For example, in 2012, Stockton police shot and killed Luther Brown Jr., 32. Brown was unarmed at the time of his shooting death. Police claim he was shot and killed after initially fleeing on foot from a traffic stop. They then claim he stole an officer’s baton during a struggle. Two-and-half years ago this month, Stockton Police Officer, Houston Sensabaugh (pictured below, center) Shot and killed Gary Allen Hawkins, 33. Hawkins was shot and killed inside a stolen Mercedes that authorities say he used in an attempt to run them down. It was only after they examined his body did they discover a loaded handgun in his waistband.
The city attorney's report omitted the name of Misty Holt-Singh, 41. Holt-Singh is the Bank of the West customer who was taken hostage July 16, 2014 by three armed robbers. She was used as a human shield during a final standoff with police. During a news conference in August 2014, Stockton Police Chief Eric Jones revealed that she was shot 10 times by his officers. (In December 2014, a grand jury indicted Jaime Ramos, one of the alleged robbers. They also indicted Pablo Ruvalcaba. Ruvalcaba allegedly drove the gunmen to the bank. They were indicted on a host of felonies, including the murder of Holt-Singh.)
Jones noted that no two officer-involved shooting cases are the same. Jones made it clear that every encounter his officers have in the field is unique. “No one can guarantee any particular type of situation," he said. "If everybody was cooperative and compliant, but that is not the case.” The expectation is to be cooperative and compliant. In that case, force would never be required. Unfortunately, compliance is not always present.”
Jones said that after each incident his department conducts an internal debriefing with the personnel involved to determine what led to the officer’s decisions and actions. In addition to the internal debriefing, after every officer-involved shooting a multiple-agency protocol investigation is launched involving the Stockton Police Department, San Joaquin County Sheriff’s Office and the California Department of Justice. It is supervised by the county District Attorney’s Office. Jones said it is the district attorney’s job to look into the findings. He would not disclose what the results of those findings were in the 27 officer-involved shootings.
The 27 shootings represent an average of 2.7 fatal officer-involved shootings per year over this six-year span. The information was obtained by media sources through a Public Records Act request. The Stockton City Attorney’s Office was asked for additional information and outcomes on those officer-involved shootings. The city attorney provided police reports on only five of the oldest cases. They indicated the rest of those cases remain under investigation going back as far as May 2010.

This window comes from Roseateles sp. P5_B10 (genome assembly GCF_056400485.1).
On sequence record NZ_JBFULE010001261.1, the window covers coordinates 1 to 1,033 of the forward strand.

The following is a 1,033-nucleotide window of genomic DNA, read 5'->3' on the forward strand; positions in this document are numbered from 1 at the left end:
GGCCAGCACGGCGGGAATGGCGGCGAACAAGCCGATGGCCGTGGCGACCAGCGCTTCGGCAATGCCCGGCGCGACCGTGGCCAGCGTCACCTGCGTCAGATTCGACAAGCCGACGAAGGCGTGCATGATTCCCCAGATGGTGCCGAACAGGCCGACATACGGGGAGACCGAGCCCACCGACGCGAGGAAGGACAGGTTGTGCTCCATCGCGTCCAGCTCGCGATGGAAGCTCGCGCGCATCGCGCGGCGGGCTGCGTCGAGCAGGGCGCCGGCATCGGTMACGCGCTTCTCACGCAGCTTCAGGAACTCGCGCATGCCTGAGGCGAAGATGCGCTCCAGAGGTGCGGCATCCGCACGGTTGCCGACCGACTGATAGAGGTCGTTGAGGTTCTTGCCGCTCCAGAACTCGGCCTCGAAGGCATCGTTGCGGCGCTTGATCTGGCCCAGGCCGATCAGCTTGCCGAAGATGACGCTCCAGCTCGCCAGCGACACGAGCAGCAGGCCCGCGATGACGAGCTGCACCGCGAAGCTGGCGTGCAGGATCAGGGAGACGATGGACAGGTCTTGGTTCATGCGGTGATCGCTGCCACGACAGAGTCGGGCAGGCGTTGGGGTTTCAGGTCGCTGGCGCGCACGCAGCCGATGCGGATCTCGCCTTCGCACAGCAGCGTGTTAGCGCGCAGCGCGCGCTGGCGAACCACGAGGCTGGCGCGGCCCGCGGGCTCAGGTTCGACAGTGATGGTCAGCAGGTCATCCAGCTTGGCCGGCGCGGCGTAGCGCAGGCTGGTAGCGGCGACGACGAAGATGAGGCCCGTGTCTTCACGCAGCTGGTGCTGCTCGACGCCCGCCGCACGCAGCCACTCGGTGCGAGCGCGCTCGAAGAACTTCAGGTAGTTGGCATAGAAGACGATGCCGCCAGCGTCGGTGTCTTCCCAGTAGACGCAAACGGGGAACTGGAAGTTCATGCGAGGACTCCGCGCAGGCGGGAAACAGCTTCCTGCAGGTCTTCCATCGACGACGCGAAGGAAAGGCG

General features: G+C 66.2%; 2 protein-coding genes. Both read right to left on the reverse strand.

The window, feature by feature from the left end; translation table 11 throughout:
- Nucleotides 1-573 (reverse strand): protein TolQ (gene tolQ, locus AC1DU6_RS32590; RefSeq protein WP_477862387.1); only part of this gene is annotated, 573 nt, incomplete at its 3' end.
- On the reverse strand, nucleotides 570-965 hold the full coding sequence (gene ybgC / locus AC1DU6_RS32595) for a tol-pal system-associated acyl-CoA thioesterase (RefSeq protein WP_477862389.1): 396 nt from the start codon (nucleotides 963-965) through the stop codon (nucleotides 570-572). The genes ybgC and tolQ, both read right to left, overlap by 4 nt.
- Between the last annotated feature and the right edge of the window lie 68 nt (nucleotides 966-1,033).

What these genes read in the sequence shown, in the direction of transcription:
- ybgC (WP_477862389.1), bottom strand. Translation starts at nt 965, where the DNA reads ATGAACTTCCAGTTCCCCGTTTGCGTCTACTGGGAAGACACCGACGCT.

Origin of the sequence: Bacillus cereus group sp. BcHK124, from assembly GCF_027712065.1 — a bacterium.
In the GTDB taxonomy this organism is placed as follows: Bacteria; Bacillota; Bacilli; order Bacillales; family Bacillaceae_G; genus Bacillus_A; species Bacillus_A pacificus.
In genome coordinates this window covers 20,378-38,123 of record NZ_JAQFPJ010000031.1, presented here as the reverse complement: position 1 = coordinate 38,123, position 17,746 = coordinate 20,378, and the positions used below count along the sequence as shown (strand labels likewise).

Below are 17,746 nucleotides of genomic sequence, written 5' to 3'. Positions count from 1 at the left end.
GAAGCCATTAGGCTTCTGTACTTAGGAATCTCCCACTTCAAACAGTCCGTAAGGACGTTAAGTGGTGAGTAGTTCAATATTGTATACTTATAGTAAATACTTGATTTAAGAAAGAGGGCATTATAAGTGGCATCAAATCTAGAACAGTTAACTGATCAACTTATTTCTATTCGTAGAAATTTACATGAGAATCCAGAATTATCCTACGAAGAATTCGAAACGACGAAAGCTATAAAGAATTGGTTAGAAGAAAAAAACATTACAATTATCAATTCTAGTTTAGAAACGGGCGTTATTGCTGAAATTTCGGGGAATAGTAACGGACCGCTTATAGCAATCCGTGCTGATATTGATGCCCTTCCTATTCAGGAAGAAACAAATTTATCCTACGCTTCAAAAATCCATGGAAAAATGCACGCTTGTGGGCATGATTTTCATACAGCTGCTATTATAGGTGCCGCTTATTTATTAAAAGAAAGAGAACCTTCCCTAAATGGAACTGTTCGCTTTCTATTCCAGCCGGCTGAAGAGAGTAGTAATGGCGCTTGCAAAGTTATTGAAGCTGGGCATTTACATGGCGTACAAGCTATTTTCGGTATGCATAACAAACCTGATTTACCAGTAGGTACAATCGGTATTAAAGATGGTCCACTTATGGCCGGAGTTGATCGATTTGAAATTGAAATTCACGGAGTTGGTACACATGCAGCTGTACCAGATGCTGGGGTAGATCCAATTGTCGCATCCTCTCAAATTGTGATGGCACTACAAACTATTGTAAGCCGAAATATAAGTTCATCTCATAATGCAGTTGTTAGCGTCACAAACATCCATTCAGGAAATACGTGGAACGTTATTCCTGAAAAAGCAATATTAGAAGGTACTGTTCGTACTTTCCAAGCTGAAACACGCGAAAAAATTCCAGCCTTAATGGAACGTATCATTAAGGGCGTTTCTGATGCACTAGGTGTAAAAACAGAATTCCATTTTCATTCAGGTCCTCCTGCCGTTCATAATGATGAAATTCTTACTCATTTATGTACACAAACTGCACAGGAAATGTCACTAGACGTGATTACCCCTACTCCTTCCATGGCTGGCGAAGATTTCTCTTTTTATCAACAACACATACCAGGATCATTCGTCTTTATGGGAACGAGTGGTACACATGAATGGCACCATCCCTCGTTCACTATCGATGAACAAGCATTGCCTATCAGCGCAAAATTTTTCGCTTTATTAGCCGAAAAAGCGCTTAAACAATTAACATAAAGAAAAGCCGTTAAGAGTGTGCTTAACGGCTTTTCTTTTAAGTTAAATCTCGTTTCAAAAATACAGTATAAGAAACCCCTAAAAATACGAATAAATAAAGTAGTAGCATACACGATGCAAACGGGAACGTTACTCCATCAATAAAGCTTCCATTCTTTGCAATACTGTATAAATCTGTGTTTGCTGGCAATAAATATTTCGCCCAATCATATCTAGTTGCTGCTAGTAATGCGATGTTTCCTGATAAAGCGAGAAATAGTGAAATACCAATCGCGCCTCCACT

According to Deputy District Attorney Robert Himelblau: “A protocol investigation focuses on whether an officer is legally justified in his or her use of force in a particular incident that results in the death of a person. The investigation is of an event, and a single report is generated regardless of whether there are multiple officers or multiple decedents.”
Citing specific government codes, Deputy City Attorney Ted Wood explained that information on the incidents still under investigation is protected from public disclosure. He also cited Government Code 6255 that states: “The public interest served by not disclosing the record clearly outweighs the public interest served by disclosure of the record.” Wood wrote in response to a media source inquiry: “In addition, as there are potential criminal repercussions in the cases still under review by the district attorney, disclosure could violate the constitutional rights to a fair trial and the right against self-incrimination.”
Twelve (12%) percent of Stockton's city population of more than 300,000 is comprised of African-American. Stockton Civil Rights activists continue to be troubled by the high number of African-American casualties. Many critics of police actions believe race plays a role in officer-involved shootings. An analysis of the sixteen (16) individuals killed by Stockton Police revealed:
•» Six (6) were identified as African-American (38 percent); •» Five (5) were identified as white (31 percent); •» Four (4) were identified as Latino(25 percent); and •» One (1) was identified as as Asian (6 percent).
A longtime Stockton bail bondsman and former City Council member first made a public records request late last year for information from City Hall on all officer-involved shootings going back to 2009. The bondsman also serves as president of the Stockton Black Leadership Council. He now intends to call for a federal investigation regarding Stockton police practices. He called into question the existing protocol investigation procedures and cited events following the police shooting of Michael Brown in Ferguson, Missouri, last year.
“I’d send this to the FBI to investigate these cases that aren’t complete. They don’t have to send us 100 (special agents) like they did in Ferguson," the bondsman said. "And we don’t want no local FBI that already work with the locals.” He said fewer Latinos — Stockton's largest ethnic group with 40 percent of the population — are shot by police because they are represented on the force by more than 90 sworn officers. There are currently fewer than 10 African-American officers, down from more than 30 several years ago, according to the bondsman.
Jim Fisher, a retired FBI agent and criminal justice professor emeritus, completed an in-depth study of officer-involved shootings nationwide. He concluded that officer-involved shootings are more common now than ever before. “I collected this data myself because the U.S. government doesn’t. There is no national database dedicated to police-involved shootings. Since the government keeps statistics on just about everything, why no national stats on something this important? The answer is simple: they don’t want us to know. Why? Because police shoot a lot more people than we think, and the government, while good at statistics, is also good at secrecy.”